Intel(R) Advanced Network Services (ANS) for Linux* Operating Systems ===================================================================== December 26, 2002 Contents ======== - Overview - Installing ANS - Configuring ANS - Network Parameters Boot Configuration - Structure of the ANS Build Tree - Example Setup - Troubleshooting - Support Overview ======== This file describes the Intel(R) Advanced Network Services (ANS) package, version 2.3.x, for Linux* systems. Intel ANS provides both teaming (including Multi-Vendor Teaming), and IEEE VLAN capabilities. For ANS support, this package version must be used with the Linux base driver version e100-2.2.x for PRO/100 adapters and/or driver version e1000-5.0.x for PRO/1000 adapters. Base drivers provided in some distributions do not contain the MII interface that is necessary for ANS. This package is intended for 2.4.7 and higher kernels; it was tested primarily on the Red Hat* 8.0 Linux 2.4.18 and Red Hat Advanced Server 2.1 Linux 2.4.9 kernels on SMP Intel processor-based systems. This package includes support for Itanium(TM)-based systems. New features for this release include: - Switch Fault Tolerance ("SFT"). - IPv4 Receive Load Balancing ("RLB") in ALB teaming mode. - Transmit Load Balancing of IPv6 traffic. - Dynamic VLAN configuration with IEEE GVRP standard. - Support of Zero Copy. - Removed the proprietary VLAN and Teaming interfaces with e100 and e1000 base drivers. This version of ANS may be configured with the PROCfg command-line utility. This reporting and configuration tool reduces the command-line input required by the manual configuration method described in this document. At this time, PROCfg is only available for 32-bit architectures. PROCfg is available on the Intel Customer Support website, http://support.intel.com. NOTE: ANS does not work properly with drivers that are statically linked into the kernel; it only works with loadable modules. Teaming ------- This package supports the following teaming modes: - Adapter Fault Tolerance (AFT). Default mode when a team is created and the mode is not specified. A secondary adapter in the team automatically takes over on any failure of the primary connection (cable, adapter or port). Only one network adapter is active at a time. After a failover, if the connection to the primary adapter is restored, control passes automatically back to that primary adapter. May mix speed and duplex capabilities and settings. May use a hub or switch. Spanning Tree Protocol must be turned off. - Switch Fault Tolerance (SFT). Provides a fail-over between switches when each adapter in the team is connected to a separate switch. Spanning Tree Protocol must be turned on in the switches. SFT teaming mode has been tested with the following configuration only: exactly two members in a team connected to two switches, with one member set as preferred primary and the other as a preferred secondary. - Adaptive Load Balancing (ALB). Includes Receive Load Balancing (RLB). A team of 2-8 adapters that performs receive and transmit load balancing with no required switch configuration. Supports mixed-speed/duplex settings among team members. Includes fault tolerance. Spanning Tree Protocol must be turned off. An ALB team may be created with or without RLB enabled. If RLB is enabled (default), all active adapters with the highest speeds load balance the IPv4 received traffic, and the primary adapter receives traffic using any protocol. For ALB teams with RLB disabled, only the primary adapter receives. - Intel Link Aggregation, Cisco*'s Fast EtherChannel* Technology or static 802.3ad (FEC or FEC/LA/802.3ad: static). A team of 2-8 10/100 adapters which simultaneously receive and transmit data. Includes fault tolerance and load balancing. Requires a switch that supports Intel Link Aggregation, Cisco*'s FEC or static 802.3ad. Must match speed/duplex settings on all team members. Spanning Tree Protocol must be turned off. Must match switch aggregation requirements. - Gigabit equivalent of FEC (GEC or GEC/LA/802.3ad: static). Requires PRO/1000 or equivalent adapters and a switch that supports Intel Link Aggregation, Cisco*'s GEC or static 802.3ad. Other requirements are similar to FEC. - IEEE 802.3ad: dynamic (802.3ad). This mode is the IEEE standard for the technology incorporated into Cisco's FEC method. ANS support for dynamic 802.3ad teaming is similar to that for FEC and GEC teaming. In addition to the benefits of Link Aggregation, IEEE 802.3ad Dynamic Link Aggregation generally offers the following advantages: Automatic Configuration, Rapid Configuration and Reconfiguration, and Deterministic Behavior. It consists of a team of 2-8 adapters that simultaneously receive and transmit data. Aggregation groups include only members with full duplex and the same speed. Includes fault tolerance and load balancing. Requires a switch that supports the IEEE 802.3ad dynamic standard, or at least Intel Link Aggregation or Cisco's FEC. In case one of the latter is used, the team will perform in 802.3ad static mode. Spanning Tree Protocol must be turned off. Must match switch aggregation requirements. - NONE. A team of one Intel adapter that adds VLAN support on top of one existing interface. Does not require an Intel server adapter. VLAN- enabled must be set. NOTES: You must have at least one Intel PRO/100 or PRO/1000 server adapter to form a team. For AFT, SFT, and ALB, you may specify which adapters in a team you want to use as the primary and secondary adapters. The primary one is the main adapter used in a team. For AFT/SFT, the primary one is the only adapter used until a failure occurs. For ALB, the primary one is the adapter that both transmits and receives. For ALB+RLB, the primary adapter is the only adapter that receives non-IPv4 traffic. In a team of more than two adapters, the secondary adapter fills the primary's role if the primary adapter fails. Also, fail back will not occur unless the primary has been specified. If the priority is not specified before the team is activated, the adapter with the highest supported speed is chosen. If all adapters support the same speed, the last one added is the primary adapter. Probes ------ ANS supplies a periodic probes mechanism for checking the health of the system and discovering connectivity problems. Probes can be used in all non-Link Aggregation teaming modes, including AFT, SFT, and ALB(+RLB). Fine tuning of the probe parameters can scale failover time and enhance the system's reliability. Probes are on by default in teams with three or more adapters, and off by default otherwise. See the ianscfg man page for information on how to change probes parameters. Multi-Vendor Teaming -------------------- Multi-Vendor Teaming (MVT) adds the capability to include adapters from selected vendors in a team (AFT, SFT, ALB(+RLB), FEC, GEC, 802.3ad). MVT cannot be used with VLANs. In order to activate MVT, you must have at least one Intel server adapter in the team that is designated as the primary adapter. Adapters from other vendors must be properly loaded. Use the same command line parameters for building the team as with all Intel adapters. All members in an MVT operate on a common feature set. NOTES: For RLB teams, some adapters produced by non-Intel vendors do not support setting the MAC address of the device while it is open. Therefore, swapping MAC addresses during failover is impossible. This creates a problem when RLB is enabled, as each team member must use a unique MAC address. As a workaround, ANS sets the non- Intel adapter to work in promiscuous mode when it becomes the primary after a failover occurs. The adapter will stay promiscuous as long as the MAC address that it is using differs from that of the adapter's hardware. Using ALB and RLB with non-Intel adapters requires the use of a switch instead of a hub. VLANs ----- IEEE 802.3ac Virtual LANs (VLANs) are based on the addition of a tag to the packet header. All equipment on the network that passes this traffic must be capable of handling the extra length. Settings on the adapter must match the VLAN settings on the switch. VLANs also add to load time and require additional memory resources. There is a limit of 64 VLANs per server; however, VLAN IDs may be numbered from 1 to 4094. NOTES: When using ANS VLANs, the native VLAN module provided with the kernel (8021q.o) must NOT be loaded. In this release version, the proprietary VLAN and teaming interfaces with e100 and e1000 base drivers have been removed. As a result, VLAN hardware off-loading is supported only for kernels that support VLAN hwaccel. These include stock Red Hat 7.3 and 8.0 distribution kernels, or any 2.4.19 or later kernel. For older kernels, ANS implements software VLAN tagging and stripping. For VLAN hardware off-loading (enhanced performance) on older kernels you must use ANS driver version 2.0.x or lower, plus the appropriate base driver version(s) for that ANS driver. Due to a third-party limitation, adding VLANs when the IPv6 module is loaded might cause a network connectivity failure. Setting VLANs statically ------------------------ When working with VLAN tagging, all the ports on the switch connected to the server should be configured to be tagged. In some Cisco switches it is possible to configure ports to be both tagged and untagged at the same time; although, this configuration will result in communication loss. When adding new VLAN IDs to an active team the switch ports attached to the team's members must be configured with the new VLAN IDs prior to adding them to the ANS team. Otherwise, ANS might disable members that are not sensing probes on the new VLAN IDs because the switch is not configured accordingly. Setting VLANs dynamically - GVRP -------------------------------- VLANs may be set dynamically with the GARP VLAN Registration Protocol (GVRP). GVRP is an industry-standard protocol designed to dynamically create and manage VLAN information from device to device. With GVRP, a single switch is manually configured with all the desired VLANs for the network, and all other switches on the network obtain the VLAN information dynamically. If GVRP is enabled in the team and in the switch, the switch ports connected to the server should not be marked as tagged, but will be dynamically configured by ANS whenever VLAN IDs are added and removed from the team. Installing ANS ============== Installation assumes all necessary build tools, kernel sources, and headers are in place and properly configured. To compile and install the base driver package(s), see the readme included with those drivers. Ensure no other base drivers are loaded or compiled into the kernel for any of the Intel adapters (e.g., eepro, eepro100, eexpress, e100, e1000). Ensure the configuration files have been edited to alias the new driver(s). See the Example Setup section for an example file. NOTE: Not for use with eepro100 (module removal may be necessary). Verify that all interfaces are working and that you have the base driver file(s), e100.o and/or e1000.o, located in: /lib/modules/<kernel_version>/kernel/drivers/net/ The locations listed above may vary for certain Linux distributions. For exceptions, refer to the ldistrib.txt file included with this package. NOTE: If you already have an older version of ANS installed in your system and you have installed this version using the INSTALL script that came with the package, you must first uninstall it, using the UNINSTALL script that was provided with that same ANS version. Failing to do so may cause unexpected results when restoring ANS configuration during boot. 1. Login as root. 2. Copy the iANS-x.x.x.tar.gz package file to a directory of your choice. "x.x.x" specifies the iANS version number. 3. Open the package file by running 'tar xzf iANS-x.x.x.tar.gz'. This creates a subdirectory for iANS-x.x.x under the current directory. 4. Enter the iANS-x.x.x/src directory. Run 'make' to compile the module. NOTE: SMP/UP and MODVERSIONS are determined by 'make'. If there is a mismatch between the configuration for the kernel source tree and the running kernel, a warning is displayed. Run 'make options' to list the options available for overriding the source tree settings. Options include SMP, MODVERSIONS, and DEBUG (not listed). DEBUG values are 0 (debugging is off - default) and 1 (debugging is on). 5. Run 'make install'. NOTE: The default file locations are determined by 'make'. If there is a mismatch between the configuration for the kernel source tree and the running kernel, a warning is displayed. Either reboot to a kernel that matches the kernel source tree or set the symbolic link, usr/src/linux, to point to the kernel source tree that matches the running kernel. For a list of files and their default locations, see the Structure of the ANS Build Tree section in this file. Removing ANS ------------ Follow these instructions to remove ANS: 1. Login as root. 2. Run 'ifconfig' to see every open virtual adapter configured in the system. 3. For each open virtual adapter, run 'ifconfig <vadapter_name> down'. 4. Remove the ANS module by running 'rmmod ians'. 5. Remove or disable each virtual adapter's network boot file, as described in the Network Parameters Boot Configuration, Configuring ANS section. 6. From the iANS-x.x.x/src directory, run 'make uninstall' to remove all the files. Configuring ANS =============== You can choose one of these three methods for configuring ANS: 1. PROCfg Utility. Provides a simplified configuration tool that reduces the amount of command-line input. 2. Scripted. Suggested for new users. 3. Manual, using the ianscfg utility. Modifying ANS ------------- ANS configuration and topology may be changed, with a few limitations. After a team is activated, you may change member priorities, add or remove team members, add or remove virtual adapters, or remove a team entirely. You may not: - Change the team mode. - Enable or disable RLB teaming mode. - Remove or add VLAN support. - Enable or disable GVRP. - Remove a team's last virtual adapter. - Remove the last member of a team with open virtual adapters. - Remove the last server adapter of a team with open virtual adapters. If a team is left with no server adapter or with no members at all, it goes into an idle state until members are added. During such an idle period, resources used by the team are not freed. For instructions on modifying ANS, see the instructions in either the scripted or manual configuration methods. Scripted Configuration ---------------------- For ease of configuration, Intel supplies an interactive script to help configure an ANS topology. The script offers only the basic and most common configuration capabilities. To be able to use all available configuration options, refer to the Manual Configuration section, and to the ianscfg man page. Before using the interactive script to create and modify an ANS topology, ensure the necessary base drivers (e.g. e100, e1000) are loaded. To use the script, enter: ianstool You will be prompted with an interactive menu, offering several possible actions to be performed on the topology. These actions include: 1. Adding a team 2. Deleting an existing team 3. Viewing an existing team's status 4. Configuring an existing team's topology (i.e. adding/removing members and virtual adapters) 5. Saving the current topology The script will prompt you for necessary information, such as the teaming mode, as you go along. As noted above, the script does not offer all possible configuration options that are available in ANS. For information on configuring options that are not available with the script, refer to the Manual Configuration section. Manual Configuration -------------------- 1. After the required base drivers are loaded, bring down any Ethernet adapters that are to be added to a team. ifconfig -a - lists all current network devices ifconfig ethx down - brings down adapters so ANS may use them NOTE: Do not change the configuration of Ethernet adapters that are not added to teams. This ensures that the network device name assignment remains consistent after rebooting. 2. Load the ANS module: insmod ians 3. Use the ianscfg utility to create and modify teams and VLANs. Refer to the ianscfg man page for specific usage details. 4. Activate your teams using ianscfg, if you have not done so already. Activate your virtual adapter(s), using: ifconfig <vadapter_name> <IPaddr> [netmask <NETMASK>] [broadcast <BROADCAST>] At this point you should be able to send and receive packets via the virtual adapter(s). 5. You can save the ANS topology or restore a previously saved topology using ianscfg. See the man page for details. 6. If you want the new configurations to take affect after each reboot, follow the instructions in Saving ANS Configuration Across Reboots. Unattended Save Across Reboots --------------------------------------- You can also save an ANS configuration across reboots from a previously saved file or manually modified file, using the command: ianscfg Ėb [-f <file name>] Using this command will set the system to load the ANS configuration in the specified file after the next boot. This is done without communication with the ANS module at all Ė in fact, the ANS module does not have to be loaded when this command is issued. Because of this, if the file specifies an illegal ANS configuration there is no way to detect it until the ANS module will try (unsuccessfully) to load the configuration at the next boot. Since some distributions suppress messages during the boot sequence, you might need to check your systemís log to find if any errors occurred during boot. NOTES: Saving the configuration across reboots either creates or modifies the network configuration files for the participating adapters. For SuSE* 8.0 (and up) distributions, these files' locations and formats are assumed to be as specified in the Network Parameters Boot Configuration section, under _SuSE*_. For other distributions, the location and format are assumed to be as specified in the same section, under _RedHat*_. If your distribution uses a different location/format for network configuration files (e.g. SuSE* 7.x), ianscfg' most likely will not be able to save the configuration across reboots. If you modify the configuration such that some of the virtual adapters that previously existed no longer exist, the system will still make an (unsuccessful) attempt to load those (now non- existent) virtual adapters when you next boot the machine. To avoid this behavior, either use your distribution's network configuration tools (e.g. netconf, setup) to disable (or remove) those virtual adapters, or simply remove the relevant network configuration files as specified in the Network Parameters Boot Configuration section. Network Parameters Boot Configuration ==================================== If you want your virtual adapters' network parameters (i.e. IP address, netmask, etc.) to load after the next reboot, you must first ensure you have saved your topology to load on the next reboot. For details, see the Scripted Configuration and Manual Configuration sections. You can save your virtual adapters' network parameters for boot in one of two ways: 1. Using the network and system configuration tools that are provided by your distribution (e.g. netconf, setup, etc.) 2. Manually edit or create the virtual adapters' boot configuration files (usually named ifcfg-<vadapter name>). This can be slightly different for different distributions. Following are specific examples for common distributions. If you have a different Linux distribution, the configuration files' location and syntax should still be similar (if nor identical) to one of the examples shown below. You should find the directory that includes the adapters' configuration files in your distribution, and follow the syntax of the other configuration files there. Red Hat: - The files reside in /etc/sysconfig/network-scripts/. - Sample file content (for file ifcfg-<vadapter_name>): DEVICE="<vadapter_name>" BOOTPROTO="none" ONBOOT="yes" IPADDR="<IP_address>" NETMASK="<netmask>" SuSE: - The files reside in /etc/sysconfig/network/. - Sample file content (for file ifcfg-<vadapter_name>): STARTMODE="onboot" IPADDR="<IP_address>" NETMASK="<netmask>" Structure of the ANS Build Tree =============================== - Kernel dependant source files (src/*.[ch], src/lib/*.[ch]) - Kernel independent precompiled object file (bin/[ARCH]/ians_core.o) - Makefiles - ANS configuration utility (bin/[ARCH]/ianscfg) - Configuration scripts (bin/iansonboot, bin/ianstool) NOTE: [ARCH] is either "ia32" or "ia64". Distribution of files --------------------- By default, the components are distributed as follows: - /lib/modules/<kernel_version>/kernel/drivers/net/ians.o - /usr/sbin/ianscfg - /usr/sbin/ianstool - /usr/sbin/iansonboot - /usr/share/man/man1/ianscfg.1.gz Examples ======== modules.conf ------------ #alias eth0 eepro100 #alias eth1 eepro100 #alias eth2 eepro100 alias eth0 e100 alias eth1 e100 alias eth2 e100 alias parport_lowlevel parport_pc alias scsi_hostadapter aic7xxx Script for Setting up AFT Mode with VLANs: (two PRO/100 adapters) ----------------------------------------------------------------------- insmod e100 insmod ians ianscfg -a -t team1 -M AFT -V ianscfg -at team1 -m eth0 -p primary ianscfg -at team1 -m eth1 -p secondary ianscfg -at team1 -v vadapt1 -i 10 ianscfg -at team1 -v vadapt2 -i 15 ianscfg -c team1 ianscfg -s ifconfig vadapt1 192.168.1.1 netmask 255.255.255.0 ifconfig vadapt2 192.168.2.1 netmask 255.255.255.0 Troubleshooting =============== NOTE: For distribution-specific information, see the ldistrib.txt file included in the driver tar. 1. Always bind the protocol to the virtual adapter and NOT to the physical adapter for adapters that are in a team. Also, when changing settings such as the MTU or MAC address, always apply them to the virtual adapter. Intel ANS cannot prevent such operations, and failing to do as recommended might lead to unpredictable results. 2. If you receive the error message, "module not loaded," during configuration of the team, this means that the target module does not match the running kernel. Enter the iANS-x.x.x/src directory and run: make veryclean make install 3. If you have unsuccessfully attempted to add an adapter to a team with Jumbo Frames, check the adapter's ability to operate with Jumbo Frames. 4. If you receive the error message, "Intel Advanced Network Services (iANS) has determined you have selected network adapters that are not eligible to participate as members of an iANS team. Please install Intel Server Adapters in your system and re-install the advanced server features.", this indicates that either: a. the team needs at least one Intel server adapter, or b. at least one adapter is from another vendor and is not capable of participating in the team. 5. When trying to compile the driver by running make install, the following error may occur: "Linux kernel source not configured - missing version.h" To solve this issue, create the version.h file by going to the Linux source tree and doing a 'make include/linux/version.h'. 6. PCI Hot Plug Add/Remove. - When executing a PCI Hot Plug Remove operation on an adapter that is part of an ANS team, the adapter is automatically removed from the team. - When reactivating an adapter with a PCI Hot Plug Add operation, the new interface should be manually added back into the team by an ANS Hot Add operation. 7. If you are running an AFT/SFT/ALB team and receive the following messages numerous times, "Adapter ethx does not sense any probes. Possible reason: Adapter deactivated, Adapter isolated, Partitioned team." and then, "Adapter ethx rejoined.", probe packets are being dropped (by the kernel queues, switch, etc.) resulting in the ANS team losing probes. This could happen in a healthy system that is under heavy stress. As a workaround, disable the probes by issuing the following command: ianscfg -P -t <team_name> -d 8. Different switches react differently when the switch manager disables a switch port. Some switches react with a link loss of the disabled port. Others do not change the link status at all; they simply stop traffic. If the link status is not affected when a port is disabled then ANS cannot always detect that a switch port that is connected to an ANS member has been disabled by the switch manager. ANS detects that the port has been disabled even though no link status change occurs only if one of two conditions exist: - Probes are enabled and there are more than two enabled and active members in the team (relevant to AFT, SFT, and ALB teaming modes only). ANS detects that the member attached to the disabled port is missing probes while others are receiving and transmitting probes successfully. - Teaming mode is 802.3ad - ANS deactivates the member attached to the disabled port since no LACPDUs will be received by ANS on the disabled port. To avoid problems of fault tolerance in FEC, GEC, and ALB teaming modes the switch manager should physically disconnect the link on the disabled port or remove the member connected to the disabled port from the team. In AFT and SFT modes it is enough to set an active member that is attached to an enabled port to be the preferred primary and make sure that the priority of the member attached to the disabled port is "none". 9. When setting a new MAC address for an AFT/ALB team (for the virtual adapter), if the new MAC address is already in use by a member of the team and that MAC address was not chosen as the team's MAC address upon committing the team, then traffic might become unstable. Intel ANS does not automatically check for duplicate MAC addresses. Therefore, before setting a new MAC address in this type of scenario, ensure that the intended MAC address is not the same as those used for members of the team. 10. If you load the ipv6 module when there are already active ANS teams, then the ipv6 module will automatically add the default IPv6 link address to all network interfaces, including ANSís member interfaces, and ANSís virtual interfaces. This might cause duplicate entries in the IPv6 routing table, which might affect the way the kernel chooses the correct interface to send IPv6 traffic through. To fix this, run: ifconfig <ethX> where <ethX> is an ANS team member interface. For every IPv6 address that is listed there, in the form: inet6 addr: <addr>/<prefix len> Scope:<scope> remove it by running: ifconfig <ethX> del <addr>/<prefix len> If the ipv6 module was already loaded in your system and youíve manually closed and then opened member interfaces of an ANS team, the same problem will occur. Fix it as listed above for each member youíve manually changed. Support ======= For general information, go to the Intel support website at: http://support.intel.com If an issue is identified with the released source code on the supported kernel with a supported adapter, email the specific information related to the issue to email@example.com. License ======= This software program is released under the terms of a license agreement between you ('Licensee') and Intel. Do not use or load this software or any associated materials (collectively, the 'Software') until you have carefully read the full terms and conditions of the licenses located in this software package. By loading or using the Software, you agree to the terms of this Agreement. If you do not agree with the terms of this Agreement, do not install or use the Software. * Other names and brands may be claimed as the property of others.Download Driver Pack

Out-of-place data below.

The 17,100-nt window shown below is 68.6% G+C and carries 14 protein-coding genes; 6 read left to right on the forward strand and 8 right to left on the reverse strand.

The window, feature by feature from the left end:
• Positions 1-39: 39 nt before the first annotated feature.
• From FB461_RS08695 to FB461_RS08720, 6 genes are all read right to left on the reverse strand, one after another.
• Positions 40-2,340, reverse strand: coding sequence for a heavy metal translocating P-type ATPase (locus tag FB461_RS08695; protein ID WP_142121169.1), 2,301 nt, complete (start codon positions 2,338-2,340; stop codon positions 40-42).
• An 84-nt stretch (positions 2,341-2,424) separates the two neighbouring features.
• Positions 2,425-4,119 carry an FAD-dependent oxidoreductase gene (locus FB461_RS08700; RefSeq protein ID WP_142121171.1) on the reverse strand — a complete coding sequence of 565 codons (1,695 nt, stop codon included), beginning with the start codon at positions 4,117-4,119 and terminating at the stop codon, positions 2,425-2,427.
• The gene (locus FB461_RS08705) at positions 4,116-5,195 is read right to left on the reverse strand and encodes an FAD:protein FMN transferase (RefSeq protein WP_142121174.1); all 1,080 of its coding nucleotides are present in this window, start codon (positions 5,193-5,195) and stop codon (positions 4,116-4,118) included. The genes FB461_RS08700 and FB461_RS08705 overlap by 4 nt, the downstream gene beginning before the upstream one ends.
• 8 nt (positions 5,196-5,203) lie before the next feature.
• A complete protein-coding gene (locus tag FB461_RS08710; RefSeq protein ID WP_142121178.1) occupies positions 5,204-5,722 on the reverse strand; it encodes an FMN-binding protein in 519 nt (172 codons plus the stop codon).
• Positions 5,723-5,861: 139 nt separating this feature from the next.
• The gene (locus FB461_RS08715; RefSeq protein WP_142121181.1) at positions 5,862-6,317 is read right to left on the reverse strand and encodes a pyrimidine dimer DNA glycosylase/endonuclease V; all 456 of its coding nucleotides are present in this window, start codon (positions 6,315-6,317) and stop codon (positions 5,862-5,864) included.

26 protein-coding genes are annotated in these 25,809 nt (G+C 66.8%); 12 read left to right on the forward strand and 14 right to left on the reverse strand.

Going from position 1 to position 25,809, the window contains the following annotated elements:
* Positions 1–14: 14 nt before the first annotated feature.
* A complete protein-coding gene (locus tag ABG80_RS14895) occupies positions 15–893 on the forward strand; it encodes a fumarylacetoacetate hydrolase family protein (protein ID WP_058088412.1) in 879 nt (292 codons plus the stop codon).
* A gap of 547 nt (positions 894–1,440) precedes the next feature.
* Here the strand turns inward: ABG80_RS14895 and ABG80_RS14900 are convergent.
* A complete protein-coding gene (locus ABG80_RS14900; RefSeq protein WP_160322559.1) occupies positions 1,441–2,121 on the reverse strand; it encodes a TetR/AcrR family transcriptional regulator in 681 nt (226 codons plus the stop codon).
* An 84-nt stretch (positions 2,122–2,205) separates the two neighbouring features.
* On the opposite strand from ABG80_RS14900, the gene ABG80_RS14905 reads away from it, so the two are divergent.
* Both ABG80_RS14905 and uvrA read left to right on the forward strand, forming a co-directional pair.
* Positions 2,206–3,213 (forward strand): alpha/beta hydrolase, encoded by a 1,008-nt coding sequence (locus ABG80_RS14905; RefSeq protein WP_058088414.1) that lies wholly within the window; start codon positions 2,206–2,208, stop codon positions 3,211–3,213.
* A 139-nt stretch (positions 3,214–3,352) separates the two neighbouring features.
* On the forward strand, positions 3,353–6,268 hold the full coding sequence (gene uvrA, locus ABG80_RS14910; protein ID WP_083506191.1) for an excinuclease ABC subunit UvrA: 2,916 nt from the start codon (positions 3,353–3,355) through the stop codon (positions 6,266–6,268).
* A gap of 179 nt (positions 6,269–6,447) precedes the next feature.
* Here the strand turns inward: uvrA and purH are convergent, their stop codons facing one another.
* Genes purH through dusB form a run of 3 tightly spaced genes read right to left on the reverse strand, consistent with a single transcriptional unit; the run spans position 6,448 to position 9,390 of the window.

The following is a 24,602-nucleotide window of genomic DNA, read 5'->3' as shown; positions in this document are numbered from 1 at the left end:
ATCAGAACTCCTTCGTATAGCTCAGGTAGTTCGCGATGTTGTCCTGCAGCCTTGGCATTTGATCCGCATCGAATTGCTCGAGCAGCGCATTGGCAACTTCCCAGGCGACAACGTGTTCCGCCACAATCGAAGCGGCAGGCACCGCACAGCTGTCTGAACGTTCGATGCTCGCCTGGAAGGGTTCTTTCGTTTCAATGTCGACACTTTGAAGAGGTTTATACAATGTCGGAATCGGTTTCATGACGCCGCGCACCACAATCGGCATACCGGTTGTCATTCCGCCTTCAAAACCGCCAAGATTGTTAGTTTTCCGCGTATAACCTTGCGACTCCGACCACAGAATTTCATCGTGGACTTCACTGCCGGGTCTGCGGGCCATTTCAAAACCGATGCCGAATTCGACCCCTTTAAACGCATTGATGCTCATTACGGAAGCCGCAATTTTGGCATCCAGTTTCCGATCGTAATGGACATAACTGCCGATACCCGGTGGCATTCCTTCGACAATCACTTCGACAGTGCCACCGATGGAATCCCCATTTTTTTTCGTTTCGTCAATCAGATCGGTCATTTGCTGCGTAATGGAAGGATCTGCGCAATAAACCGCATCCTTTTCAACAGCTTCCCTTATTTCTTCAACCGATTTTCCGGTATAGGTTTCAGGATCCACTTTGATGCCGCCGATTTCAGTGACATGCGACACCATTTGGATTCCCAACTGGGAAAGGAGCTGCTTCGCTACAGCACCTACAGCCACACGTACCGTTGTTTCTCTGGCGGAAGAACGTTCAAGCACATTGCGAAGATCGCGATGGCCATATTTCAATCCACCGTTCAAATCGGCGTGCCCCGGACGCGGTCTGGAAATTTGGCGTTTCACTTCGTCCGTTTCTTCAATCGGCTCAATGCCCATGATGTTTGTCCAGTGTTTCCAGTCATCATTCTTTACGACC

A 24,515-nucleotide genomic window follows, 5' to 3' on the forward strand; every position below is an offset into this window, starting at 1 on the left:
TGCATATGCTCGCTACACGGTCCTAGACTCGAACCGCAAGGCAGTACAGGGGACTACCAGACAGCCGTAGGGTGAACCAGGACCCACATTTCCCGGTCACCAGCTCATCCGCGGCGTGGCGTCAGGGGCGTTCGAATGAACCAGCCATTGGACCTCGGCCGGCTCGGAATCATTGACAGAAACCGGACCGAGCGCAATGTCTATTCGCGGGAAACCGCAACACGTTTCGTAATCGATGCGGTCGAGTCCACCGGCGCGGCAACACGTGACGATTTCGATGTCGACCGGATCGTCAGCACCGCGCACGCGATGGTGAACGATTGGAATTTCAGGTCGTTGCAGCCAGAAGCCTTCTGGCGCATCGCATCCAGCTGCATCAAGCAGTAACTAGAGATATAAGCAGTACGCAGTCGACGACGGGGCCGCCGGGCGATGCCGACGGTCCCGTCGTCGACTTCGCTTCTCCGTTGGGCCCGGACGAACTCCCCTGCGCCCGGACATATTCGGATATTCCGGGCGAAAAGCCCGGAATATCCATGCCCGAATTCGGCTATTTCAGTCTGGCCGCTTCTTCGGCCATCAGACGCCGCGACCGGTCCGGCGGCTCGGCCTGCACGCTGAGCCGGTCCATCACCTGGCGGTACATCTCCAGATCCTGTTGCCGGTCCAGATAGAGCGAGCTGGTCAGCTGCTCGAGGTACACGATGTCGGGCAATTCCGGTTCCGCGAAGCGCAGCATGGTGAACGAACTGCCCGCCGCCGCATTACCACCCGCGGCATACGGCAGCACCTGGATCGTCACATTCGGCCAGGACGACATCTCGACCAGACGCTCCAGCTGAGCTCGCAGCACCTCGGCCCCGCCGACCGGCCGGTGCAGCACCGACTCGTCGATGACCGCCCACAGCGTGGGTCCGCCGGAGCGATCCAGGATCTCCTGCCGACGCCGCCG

After your driver has been downloaded, follow these simple steps to install it.
Expand the archive file (if the download file is in zip or rar format).
If the expanded file has an .exe extension, double click it and follow the installation instructions.
Otherwise, open Device Manager by right-clicking the Start menu and selecting Device Manager.
Find the device and model you want to update in the device list.
Double-click on it to open the Properties dialog box.
From the Properties dialog box, select the Driver tab.
Click the Update Driver button, then follow the instructions.
Very important: You must reboot your system to ensure that any driver updates have taken effect.
For more help, visit our Driver Support section for step-by-step videos on how to install drivers for every file type.